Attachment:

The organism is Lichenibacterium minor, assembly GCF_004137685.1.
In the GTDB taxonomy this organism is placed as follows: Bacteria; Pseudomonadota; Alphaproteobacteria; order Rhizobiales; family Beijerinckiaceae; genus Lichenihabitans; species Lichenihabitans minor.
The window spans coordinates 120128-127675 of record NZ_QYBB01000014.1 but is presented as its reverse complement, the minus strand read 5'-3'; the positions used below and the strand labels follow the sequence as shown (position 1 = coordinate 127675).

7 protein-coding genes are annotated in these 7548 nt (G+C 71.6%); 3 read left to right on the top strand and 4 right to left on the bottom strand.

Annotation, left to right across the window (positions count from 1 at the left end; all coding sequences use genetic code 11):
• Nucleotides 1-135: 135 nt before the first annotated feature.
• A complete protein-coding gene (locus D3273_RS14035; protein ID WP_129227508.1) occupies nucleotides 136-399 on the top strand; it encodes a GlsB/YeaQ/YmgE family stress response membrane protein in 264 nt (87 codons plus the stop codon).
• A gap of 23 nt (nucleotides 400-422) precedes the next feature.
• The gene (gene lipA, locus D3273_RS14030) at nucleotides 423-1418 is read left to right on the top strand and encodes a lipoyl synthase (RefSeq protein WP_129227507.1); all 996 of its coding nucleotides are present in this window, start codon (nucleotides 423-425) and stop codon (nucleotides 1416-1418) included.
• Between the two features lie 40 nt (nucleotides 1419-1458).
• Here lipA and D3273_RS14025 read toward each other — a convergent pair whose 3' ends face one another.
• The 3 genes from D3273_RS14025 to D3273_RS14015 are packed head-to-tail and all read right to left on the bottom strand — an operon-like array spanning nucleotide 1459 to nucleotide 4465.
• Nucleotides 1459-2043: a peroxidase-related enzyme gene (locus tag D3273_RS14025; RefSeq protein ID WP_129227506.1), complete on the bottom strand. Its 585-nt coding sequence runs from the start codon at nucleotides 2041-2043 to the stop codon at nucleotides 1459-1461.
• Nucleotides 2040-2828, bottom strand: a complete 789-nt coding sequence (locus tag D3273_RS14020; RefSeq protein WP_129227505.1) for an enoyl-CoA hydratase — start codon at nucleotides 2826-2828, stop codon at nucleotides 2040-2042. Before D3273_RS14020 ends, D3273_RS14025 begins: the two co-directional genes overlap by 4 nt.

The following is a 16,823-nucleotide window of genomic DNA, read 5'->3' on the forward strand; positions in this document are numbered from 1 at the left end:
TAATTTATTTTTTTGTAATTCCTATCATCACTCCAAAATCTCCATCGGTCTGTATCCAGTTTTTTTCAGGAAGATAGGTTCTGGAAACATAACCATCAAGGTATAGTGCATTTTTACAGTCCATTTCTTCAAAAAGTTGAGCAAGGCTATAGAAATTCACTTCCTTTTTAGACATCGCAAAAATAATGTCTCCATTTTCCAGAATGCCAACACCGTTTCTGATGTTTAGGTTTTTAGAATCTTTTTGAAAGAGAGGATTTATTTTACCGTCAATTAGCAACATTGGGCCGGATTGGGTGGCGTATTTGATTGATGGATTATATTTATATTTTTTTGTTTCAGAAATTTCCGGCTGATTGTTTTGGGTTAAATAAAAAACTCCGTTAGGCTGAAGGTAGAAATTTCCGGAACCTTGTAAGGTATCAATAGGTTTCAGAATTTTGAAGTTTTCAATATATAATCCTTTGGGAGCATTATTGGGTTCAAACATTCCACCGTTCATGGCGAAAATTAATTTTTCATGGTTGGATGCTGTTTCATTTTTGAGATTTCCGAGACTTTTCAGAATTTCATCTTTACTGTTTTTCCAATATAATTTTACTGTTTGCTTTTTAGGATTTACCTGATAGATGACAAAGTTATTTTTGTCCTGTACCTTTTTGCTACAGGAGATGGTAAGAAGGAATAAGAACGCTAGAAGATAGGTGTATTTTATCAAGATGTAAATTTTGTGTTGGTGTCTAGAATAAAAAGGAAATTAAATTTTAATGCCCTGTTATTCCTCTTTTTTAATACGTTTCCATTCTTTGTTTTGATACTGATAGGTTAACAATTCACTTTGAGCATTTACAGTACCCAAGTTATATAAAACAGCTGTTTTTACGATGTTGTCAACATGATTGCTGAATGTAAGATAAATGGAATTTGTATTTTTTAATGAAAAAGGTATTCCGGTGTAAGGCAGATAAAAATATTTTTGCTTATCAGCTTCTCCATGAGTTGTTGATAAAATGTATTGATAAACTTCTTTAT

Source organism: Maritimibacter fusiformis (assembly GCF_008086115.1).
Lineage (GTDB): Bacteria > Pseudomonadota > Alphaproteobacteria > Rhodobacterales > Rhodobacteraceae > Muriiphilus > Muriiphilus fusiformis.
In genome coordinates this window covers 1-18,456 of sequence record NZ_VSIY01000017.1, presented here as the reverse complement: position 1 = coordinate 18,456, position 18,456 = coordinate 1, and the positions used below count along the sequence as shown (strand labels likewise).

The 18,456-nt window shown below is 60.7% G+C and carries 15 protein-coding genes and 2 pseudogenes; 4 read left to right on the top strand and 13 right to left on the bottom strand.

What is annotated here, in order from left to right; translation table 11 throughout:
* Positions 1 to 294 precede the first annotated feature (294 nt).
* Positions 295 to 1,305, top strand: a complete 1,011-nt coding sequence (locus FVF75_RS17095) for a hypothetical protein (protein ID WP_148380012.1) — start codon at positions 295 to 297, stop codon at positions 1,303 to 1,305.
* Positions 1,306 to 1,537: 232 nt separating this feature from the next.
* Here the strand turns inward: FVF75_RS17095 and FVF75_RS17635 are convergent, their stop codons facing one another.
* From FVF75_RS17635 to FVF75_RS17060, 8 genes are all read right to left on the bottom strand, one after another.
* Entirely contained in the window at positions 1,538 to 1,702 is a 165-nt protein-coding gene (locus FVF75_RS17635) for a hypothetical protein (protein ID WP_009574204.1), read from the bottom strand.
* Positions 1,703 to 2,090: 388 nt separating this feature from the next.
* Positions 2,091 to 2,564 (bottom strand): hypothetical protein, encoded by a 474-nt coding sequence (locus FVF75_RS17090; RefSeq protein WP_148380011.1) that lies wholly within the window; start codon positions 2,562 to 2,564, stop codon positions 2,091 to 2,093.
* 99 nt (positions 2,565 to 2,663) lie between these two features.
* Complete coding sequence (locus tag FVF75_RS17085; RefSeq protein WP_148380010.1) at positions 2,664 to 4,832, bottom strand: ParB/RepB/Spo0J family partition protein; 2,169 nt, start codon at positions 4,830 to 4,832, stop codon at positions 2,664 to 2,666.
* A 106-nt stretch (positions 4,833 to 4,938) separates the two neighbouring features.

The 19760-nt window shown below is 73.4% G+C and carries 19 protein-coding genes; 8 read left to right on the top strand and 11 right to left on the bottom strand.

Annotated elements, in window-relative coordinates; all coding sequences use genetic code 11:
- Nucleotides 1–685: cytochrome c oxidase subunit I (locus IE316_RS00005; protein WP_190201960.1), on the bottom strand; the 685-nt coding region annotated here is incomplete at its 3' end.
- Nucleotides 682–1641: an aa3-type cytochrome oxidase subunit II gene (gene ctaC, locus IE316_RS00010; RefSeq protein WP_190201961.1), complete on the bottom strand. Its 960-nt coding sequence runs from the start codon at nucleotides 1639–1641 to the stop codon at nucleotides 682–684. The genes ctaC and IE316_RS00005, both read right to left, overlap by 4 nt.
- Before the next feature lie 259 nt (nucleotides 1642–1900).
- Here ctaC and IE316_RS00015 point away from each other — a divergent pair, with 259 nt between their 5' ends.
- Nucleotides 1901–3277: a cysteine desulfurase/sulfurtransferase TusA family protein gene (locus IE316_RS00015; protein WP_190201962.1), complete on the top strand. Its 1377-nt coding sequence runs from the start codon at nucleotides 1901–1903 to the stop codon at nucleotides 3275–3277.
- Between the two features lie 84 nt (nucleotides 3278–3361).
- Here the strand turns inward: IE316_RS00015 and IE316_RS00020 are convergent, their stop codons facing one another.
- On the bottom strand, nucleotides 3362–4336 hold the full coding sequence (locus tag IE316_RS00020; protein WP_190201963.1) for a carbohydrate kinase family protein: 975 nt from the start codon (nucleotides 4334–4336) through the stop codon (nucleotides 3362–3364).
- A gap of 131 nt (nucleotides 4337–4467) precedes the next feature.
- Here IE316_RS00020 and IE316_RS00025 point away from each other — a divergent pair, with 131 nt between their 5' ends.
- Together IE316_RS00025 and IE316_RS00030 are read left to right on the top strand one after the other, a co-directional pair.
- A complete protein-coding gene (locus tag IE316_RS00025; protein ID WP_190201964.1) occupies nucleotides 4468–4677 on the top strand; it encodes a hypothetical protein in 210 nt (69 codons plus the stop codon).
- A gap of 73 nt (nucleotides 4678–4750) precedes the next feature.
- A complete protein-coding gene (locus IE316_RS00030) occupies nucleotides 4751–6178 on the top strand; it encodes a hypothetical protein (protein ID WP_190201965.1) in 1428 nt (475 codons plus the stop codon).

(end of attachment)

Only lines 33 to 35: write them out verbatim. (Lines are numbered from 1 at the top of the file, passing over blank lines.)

The 19760-nt window shown below is 73.4% G+C and carries 19 protein-coding genes; 8 read left to right on the top strand and 11 right to left on the bottom strand.

Annotated elements, in window-relative coordinates; all coding sequences use genetic code 11:
- Nucleotides 1–685: cytochrome c oxidase subunit I (locus IE316_RS00005; protein WP_190201960.1), on the bottom strand; the 685-nt coding region annotated here is incomplete at its 3' end.